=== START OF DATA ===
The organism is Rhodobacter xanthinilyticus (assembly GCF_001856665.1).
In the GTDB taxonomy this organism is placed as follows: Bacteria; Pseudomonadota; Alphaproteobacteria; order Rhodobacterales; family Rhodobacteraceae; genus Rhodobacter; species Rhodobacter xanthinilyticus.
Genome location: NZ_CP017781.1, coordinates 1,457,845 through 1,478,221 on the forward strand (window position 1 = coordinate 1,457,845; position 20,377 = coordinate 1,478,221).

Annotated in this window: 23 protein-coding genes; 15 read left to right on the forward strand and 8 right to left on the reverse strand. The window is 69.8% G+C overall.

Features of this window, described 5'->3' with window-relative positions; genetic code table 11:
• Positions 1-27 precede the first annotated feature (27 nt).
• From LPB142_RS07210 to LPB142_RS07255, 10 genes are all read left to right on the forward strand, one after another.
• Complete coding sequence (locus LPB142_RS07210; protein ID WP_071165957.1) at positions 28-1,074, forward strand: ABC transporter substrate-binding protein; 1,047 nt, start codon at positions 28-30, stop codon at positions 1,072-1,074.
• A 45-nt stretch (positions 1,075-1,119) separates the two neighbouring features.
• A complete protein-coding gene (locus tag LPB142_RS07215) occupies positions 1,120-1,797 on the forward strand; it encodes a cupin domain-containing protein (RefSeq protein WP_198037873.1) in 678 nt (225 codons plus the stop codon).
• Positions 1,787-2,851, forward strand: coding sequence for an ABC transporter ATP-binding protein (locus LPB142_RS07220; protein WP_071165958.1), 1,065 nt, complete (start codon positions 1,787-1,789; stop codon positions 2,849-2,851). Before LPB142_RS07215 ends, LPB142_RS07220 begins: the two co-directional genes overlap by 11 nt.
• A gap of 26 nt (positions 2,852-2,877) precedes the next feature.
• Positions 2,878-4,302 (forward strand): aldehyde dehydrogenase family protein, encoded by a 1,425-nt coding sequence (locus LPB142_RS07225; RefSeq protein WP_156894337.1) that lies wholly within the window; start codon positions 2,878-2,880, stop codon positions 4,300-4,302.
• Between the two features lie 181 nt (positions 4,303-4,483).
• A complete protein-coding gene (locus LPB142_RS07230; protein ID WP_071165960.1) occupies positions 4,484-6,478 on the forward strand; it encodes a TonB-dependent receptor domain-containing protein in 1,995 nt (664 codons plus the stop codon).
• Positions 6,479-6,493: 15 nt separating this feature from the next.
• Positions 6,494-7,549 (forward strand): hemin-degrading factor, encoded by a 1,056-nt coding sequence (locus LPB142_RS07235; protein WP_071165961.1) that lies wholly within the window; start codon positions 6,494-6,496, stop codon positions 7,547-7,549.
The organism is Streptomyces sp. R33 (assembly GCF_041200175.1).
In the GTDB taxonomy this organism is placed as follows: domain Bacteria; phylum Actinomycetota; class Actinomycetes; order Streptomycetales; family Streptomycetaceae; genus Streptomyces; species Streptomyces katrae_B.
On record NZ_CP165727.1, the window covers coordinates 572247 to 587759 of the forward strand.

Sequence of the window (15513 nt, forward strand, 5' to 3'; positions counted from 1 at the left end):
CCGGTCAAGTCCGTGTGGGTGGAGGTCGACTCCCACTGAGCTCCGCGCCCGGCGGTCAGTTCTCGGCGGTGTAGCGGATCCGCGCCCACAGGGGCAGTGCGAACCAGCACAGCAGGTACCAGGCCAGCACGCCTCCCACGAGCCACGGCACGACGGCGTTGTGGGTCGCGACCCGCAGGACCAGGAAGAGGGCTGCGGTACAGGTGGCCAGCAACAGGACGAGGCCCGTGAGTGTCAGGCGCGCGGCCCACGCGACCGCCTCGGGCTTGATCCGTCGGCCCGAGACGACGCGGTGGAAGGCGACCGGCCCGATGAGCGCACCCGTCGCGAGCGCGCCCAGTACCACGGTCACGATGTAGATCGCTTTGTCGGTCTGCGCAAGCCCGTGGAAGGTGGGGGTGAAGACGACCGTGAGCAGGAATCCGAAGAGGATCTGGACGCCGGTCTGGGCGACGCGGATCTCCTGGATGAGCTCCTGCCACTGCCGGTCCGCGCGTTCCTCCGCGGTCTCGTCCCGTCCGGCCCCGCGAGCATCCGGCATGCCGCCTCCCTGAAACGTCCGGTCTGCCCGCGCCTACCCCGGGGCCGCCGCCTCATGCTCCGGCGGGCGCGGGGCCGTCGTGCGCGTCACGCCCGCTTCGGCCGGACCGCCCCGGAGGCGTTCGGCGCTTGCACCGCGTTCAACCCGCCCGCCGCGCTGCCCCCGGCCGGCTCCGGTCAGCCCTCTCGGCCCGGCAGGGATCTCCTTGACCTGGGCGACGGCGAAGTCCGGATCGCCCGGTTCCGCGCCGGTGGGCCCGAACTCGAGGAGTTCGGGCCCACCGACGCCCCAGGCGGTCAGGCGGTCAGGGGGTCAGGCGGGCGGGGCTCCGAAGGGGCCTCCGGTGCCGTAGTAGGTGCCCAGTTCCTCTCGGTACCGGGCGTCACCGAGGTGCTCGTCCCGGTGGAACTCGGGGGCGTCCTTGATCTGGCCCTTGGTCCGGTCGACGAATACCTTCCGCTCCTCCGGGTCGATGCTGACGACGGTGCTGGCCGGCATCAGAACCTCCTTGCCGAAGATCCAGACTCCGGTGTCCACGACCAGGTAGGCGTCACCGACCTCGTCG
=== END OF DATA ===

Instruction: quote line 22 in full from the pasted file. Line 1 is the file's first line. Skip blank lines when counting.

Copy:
CCGGTCAAGTCCGTGTGGGTGGAGGTCGACTCCCACTGAGCTCCGCGCCCGGCGGTCAGTTCTCGGCGGTGTAGCGGATCCGCGCCCACAGGGGCAGTGCGAACCAGCACAGCAGGTACCAGGCCAGCACGCCTCCCACGAGCCACGGCACGACGGCGTTGTGGGTCGCGACCCGCAGGACCAGGAAGAGGGCTGCGGTACAGGTGGCCAGCAACAGGACGAGGCCCGTGAGTGTCAGGCGCGCGGCCCACGCGACCGCCTCGGGCTTGATCCGTCGGCCCGAGACGACGCGGTGGAAGGCGACCGGCCCGATGAGCGCACCCGTCGCGAGCGCGCCCAGTACCACGGTCACGATGTAGATCGCTTTGTCGGTCTGCGCAAGCCCGTGGAAGGTGGGGGTGAAGACGACCGTGAGCAGGAATCCGAAGAGGATCTGGACGCCGGTCTGGGCGACGCGGATCTCCTGGATGAGCTCCTGCCACTGCCGGTCCGCGCGTTCCTCCGCGGTCTCGTCCCGTCCGGCCCCGCGAGCATCCGGCATGCCGCCTCCCTGAAACGTCCGGTCTGCCCGCGCCTACCCCGGGGCCGCCGCCTCATGCTCCGGCGGGCGCGGGGCCGTCGTGCGCGTCACGCCCGCTTCGGCCGGACCGCCCCGGAGGCGTTCGGCGCTTGCACCGCGTTCAACCCGCCCGCCGCGCTGCCCCCGGCCGGCTCCGGTCAGCCCTCTCGGCCCGGCAGGGATCTCCTTGACCTGGGCGACGGCGAAGTCCGGATCGCCCGGTTCCGCGCCGGTGGGCCCGAACTCGAGGAGTTCGGGCCCACCGACGCCCCAGGCGGTCAGGCGGTCAGGGGGTCAGGCGGGCGGGGCTCCGAAGGGGCCTCCGGTGCCGTAGTAGGTGCCCAGTTCCTCTCGGTACCGGGCGTCACCGAGGTGCTCGTCCCGGTGGAACTCGGGGGCGTCCTTGATCTGGCCCTTGGTCCGGTCGACGAATACCTTCCGCTCCTCCGGGTCGATGCTGACGACGGTGCTGGCCGGCATCAGAACCTCCTTGCCGAAGATCCAGACTCCGGTGTCCACGACCAGGTAGGCGTCACCGACCTCGTCG